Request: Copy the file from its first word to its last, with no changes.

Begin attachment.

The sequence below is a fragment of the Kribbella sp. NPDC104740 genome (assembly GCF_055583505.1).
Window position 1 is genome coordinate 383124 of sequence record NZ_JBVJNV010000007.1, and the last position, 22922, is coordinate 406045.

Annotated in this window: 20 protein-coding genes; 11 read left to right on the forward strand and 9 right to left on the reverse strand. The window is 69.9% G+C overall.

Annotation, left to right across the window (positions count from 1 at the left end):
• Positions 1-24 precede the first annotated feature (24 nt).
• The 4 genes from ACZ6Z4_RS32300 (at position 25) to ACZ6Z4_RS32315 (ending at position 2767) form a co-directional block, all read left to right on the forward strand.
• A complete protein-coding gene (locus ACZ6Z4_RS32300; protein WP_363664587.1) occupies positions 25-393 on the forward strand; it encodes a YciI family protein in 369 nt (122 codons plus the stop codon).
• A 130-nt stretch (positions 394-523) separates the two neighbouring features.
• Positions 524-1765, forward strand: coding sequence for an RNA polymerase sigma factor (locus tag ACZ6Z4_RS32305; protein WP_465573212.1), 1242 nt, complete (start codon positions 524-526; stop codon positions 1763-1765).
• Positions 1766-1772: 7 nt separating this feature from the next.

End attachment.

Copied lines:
The sequence below is a fragment of the Kribbella sp. NPDC104740 genome (assembly GCF_055583505.1).
Window position 1 is genome coordinate 383124 of sequence record NZ_JBVJNV010000007.1, and the last position, 22922, is coordinate 406045.

Annotated in this window: 20 protein-coding genes; 11 read left to right on the forward strand and 9 right to left on the reverse strand. The window is 69.9% G+C overall.

Annotation, left to right across the window (positions count from 1 at the left end):
• Positions 1-24 precede the first annotated feature (24 nt).
• The 4 genes from ACZ6Z4_RS32300 (at position 25) to ACZ6Z4_RS32315 (ending at position 2767) form a co-directional block, all read left to right on the forward strand.
• A complete protein-coding gene (locus ACZ6Z4_RS32300; protein WP_363664587.1) occupies positions 25-393 on the forward strand; it encodes a YciI family protein in 369 nt (122 codons plus the stop codon).
• A 130-nt stretch (positions 394-523) separates the two neighbouring features.
• Positions 524-1765, forward strand: coding sequence for an RNA polymerase sigma factor (locus tag ACZ6Z4_RS32305; protein WP_465573212.1), 1242 nt, complete (start codon positions 524-526; stop codon positions 1763-1765).
• Positions 1766-1772: 7 nt separating this feature from the next.